Purnima Rau: I'm going to get the winning runs through midwicket
© CricInfo Ltd 2000
AV: You've played in two World Cups before and have said in an earlier interview that you wanted the forthcoming CricInfo Women's World Cup to be your swan song. How special is this World Cup?
PR: This World Cup is definitely special and I can feel it in my blood. We got very close to beating Australia in the semifinals in 1997. That kind of rubbed salt into my wounds. Ever since then I've had sleepless nights. This time I'm not going to let it go. I know it is just there in my hands. I can feel it.
AV: How much has the World Cup been occupying your thoughts?
PR: The World Cup was occupying my thoughts till about last month. Now I've decided to segregate it from the rest of my cricket. I don't want to think about it too much and pile up pressure on myself. I'm just trying to enjoy the motions of the game. I would like to think of it just before we actually play. I'd like to put in all what I've done for years - collect my thoughts. Right now I'm in a very blank, serene, even placid state of mind.
AV: India's bowling strength has always been spin bowling. The conditions in New Zealand are going to offer more than a bit of an assistance to the mediumpacers. Do you think this will give teams like Australia, England and New Zealand a big advantage?
PR: Not at all. I've played in New Zealand before, in 1995. Our spinners used to turn the ball on any wicket that was prepared. Whether it was the Basin Reserve at Wellington, or Christchurch or even Auckland at the Queen's Park. On all those wickets we were turning the ball square. I have very good memories of the 1995 series. In fact, batswomen from the other teams use their feet very well to the mediumpacers. They come down the track and whack them all over the place. When it comes to the spinners, they don't really use their footwork. I know that the Australians will be taking a lot of quick singles, graft their way through, taking four or five runs an over. That's where we'll really have to choke them up. They're not going to use their feet and go for big shots. That much is there in the offing. I know our spinners are going to do well, unless the wickets have changed dramatically over the last four or five years.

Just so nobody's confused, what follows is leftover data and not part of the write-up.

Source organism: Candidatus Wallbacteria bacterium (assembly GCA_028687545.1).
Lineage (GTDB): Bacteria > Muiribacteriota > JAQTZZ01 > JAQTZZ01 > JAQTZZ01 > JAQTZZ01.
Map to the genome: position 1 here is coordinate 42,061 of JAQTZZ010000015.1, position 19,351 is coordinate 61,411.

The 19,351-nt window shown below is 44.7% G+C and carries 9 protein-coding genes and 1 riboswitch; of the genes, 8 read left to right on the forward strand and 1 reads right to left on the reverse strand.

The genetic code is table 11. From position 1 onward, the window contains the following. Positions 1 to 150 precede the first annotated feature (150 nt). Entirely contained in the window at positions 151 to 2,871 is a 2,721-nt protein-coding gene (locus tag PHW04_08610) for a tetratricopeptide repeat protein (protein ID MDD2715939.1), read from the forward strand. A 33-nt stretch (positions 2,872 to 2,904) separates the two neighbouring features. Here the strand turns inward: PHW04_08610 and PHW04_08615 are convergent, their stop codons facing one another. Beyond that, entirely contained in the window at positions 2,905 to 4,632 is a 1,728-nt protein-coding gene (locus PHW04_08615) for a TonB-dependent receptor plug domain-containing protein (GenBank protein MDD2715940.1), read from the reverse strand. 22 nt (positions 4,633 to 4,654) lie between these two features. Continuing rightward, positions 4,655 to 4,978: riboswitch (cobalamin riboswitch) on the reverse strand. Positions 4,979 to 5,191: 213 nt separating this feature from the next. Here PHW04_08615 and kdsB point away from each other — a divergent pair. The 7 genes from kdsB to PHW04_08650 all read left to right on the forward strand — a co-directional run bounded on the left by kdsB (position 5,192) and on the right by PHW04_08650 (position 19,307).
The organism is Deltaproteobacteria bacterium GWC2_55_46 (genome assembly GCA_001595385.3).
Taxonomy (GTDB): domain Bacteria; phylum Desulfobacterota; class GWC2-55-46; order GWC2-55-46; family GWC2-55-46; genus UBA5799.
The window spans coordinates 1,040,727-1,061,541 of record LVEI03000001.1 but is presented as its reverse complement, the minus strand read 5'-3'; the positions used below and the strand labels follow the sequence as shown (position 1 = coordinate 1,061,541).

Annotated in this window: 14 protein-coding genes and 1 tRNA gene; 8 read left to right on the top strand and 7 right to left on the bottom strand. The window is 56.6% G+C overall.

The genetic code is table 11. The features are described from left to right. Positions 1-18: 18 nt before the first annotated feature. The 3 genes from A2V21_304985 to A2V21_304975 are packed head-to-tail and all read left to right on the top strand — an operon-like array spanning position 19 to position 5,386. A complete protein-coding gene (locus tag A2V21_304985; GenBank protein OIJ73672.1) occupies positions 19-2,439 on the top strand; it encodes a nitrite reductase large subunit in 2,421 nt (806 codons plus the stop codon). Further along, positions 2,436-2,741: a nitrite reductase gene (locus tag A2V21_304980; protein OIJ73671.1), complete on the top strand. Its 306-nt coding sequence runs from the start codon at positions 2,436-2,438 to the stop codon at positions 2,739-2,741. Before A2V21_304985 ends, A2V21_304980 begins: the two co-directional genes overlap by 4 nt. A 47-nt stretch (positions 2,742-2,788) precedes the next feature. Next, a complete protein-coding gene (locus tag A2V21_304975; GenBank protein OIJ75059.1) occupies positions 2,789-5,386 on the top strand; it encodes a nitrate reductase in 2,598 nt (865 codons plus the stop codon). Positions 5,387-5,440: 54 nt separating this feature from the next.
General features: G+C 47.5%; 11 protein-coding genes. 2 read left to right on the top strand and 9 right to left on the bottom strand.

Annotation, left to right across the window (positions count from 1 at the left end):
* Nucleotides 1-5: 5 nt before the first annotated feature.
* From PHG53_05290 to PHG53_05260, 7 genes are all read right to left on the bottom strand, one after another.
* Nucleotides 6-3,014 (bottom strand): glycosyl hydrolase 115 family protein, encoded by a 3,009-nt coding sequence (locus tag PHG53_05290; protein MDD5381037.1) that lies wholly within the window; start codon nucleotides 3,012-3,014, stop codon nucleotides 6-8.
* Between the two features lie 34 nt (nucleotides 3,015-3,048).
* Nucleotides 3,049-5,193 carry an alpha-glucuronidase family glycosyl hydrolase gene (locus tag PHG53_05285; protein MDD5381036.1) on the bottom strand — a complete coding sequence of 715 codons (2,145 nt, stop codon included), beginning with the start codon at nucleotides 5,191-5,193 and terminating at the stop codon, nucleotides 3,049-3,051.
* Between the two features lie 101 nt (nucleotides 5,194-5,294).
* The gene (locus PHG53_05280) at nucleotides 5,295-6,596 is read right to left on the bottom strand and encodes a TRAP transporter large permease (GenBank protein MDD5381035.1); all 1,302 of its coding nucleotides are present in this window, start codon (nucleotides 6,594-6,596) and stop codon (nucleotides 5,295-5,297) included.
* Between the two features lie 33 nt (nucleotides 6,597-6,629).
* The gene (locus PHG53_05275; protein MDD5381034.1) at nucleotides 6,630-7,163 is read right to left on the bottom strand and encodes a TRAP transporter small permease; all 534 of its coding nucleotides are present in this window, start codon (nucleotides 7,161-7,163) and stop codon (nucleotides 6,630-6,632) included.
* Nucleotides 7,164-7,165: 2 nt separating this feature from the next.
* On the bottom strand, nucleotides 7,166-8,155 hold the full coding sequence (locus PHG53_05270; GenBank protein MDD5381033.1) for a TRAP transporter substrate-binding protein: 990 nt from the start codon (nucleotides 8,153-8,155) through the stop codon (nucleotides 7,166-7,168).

AV: From what you say, you seem pretty confident. This must only come from the fact that you are well prepared. How easy has it been to bring the team together for preparatory camps? You don't always get the best practice facilities either...
PR: The preparation for any player playing at the national level goes back many years. Take our team, Neetu David, Rupanjali Shastri, Smitha Harikrishna, Anju Jain, Chanderkantha... we've all grown up together. We have been playing together for many years. Our preparation is not just three months prior to the World Cup. It's a preparation that began in 1993 or thereabouts. We know each others' strengths and weaknesses inside out. Playing on bad wickets, and in God forsaken places, whatever it is, we have been together. That's been the solid foundation for the way the girls have improved over the years. I myself can see the changes in technique, skill and improvised shots. That really amazes me sometimes. The fact that we are still a young team and yet have a lot of experience behind us is our greatest strength. We are a good mixture of youth and experience, and that is going to help a lot in this World Cup. In 1997 we were still a bit raw. The core remains the same from then. Apart from Promila and Sangeetha Dabir we are basically the same team. We know that we have made a few mistakes. We also know exactly what our strengths are and this is what we are going to work on now.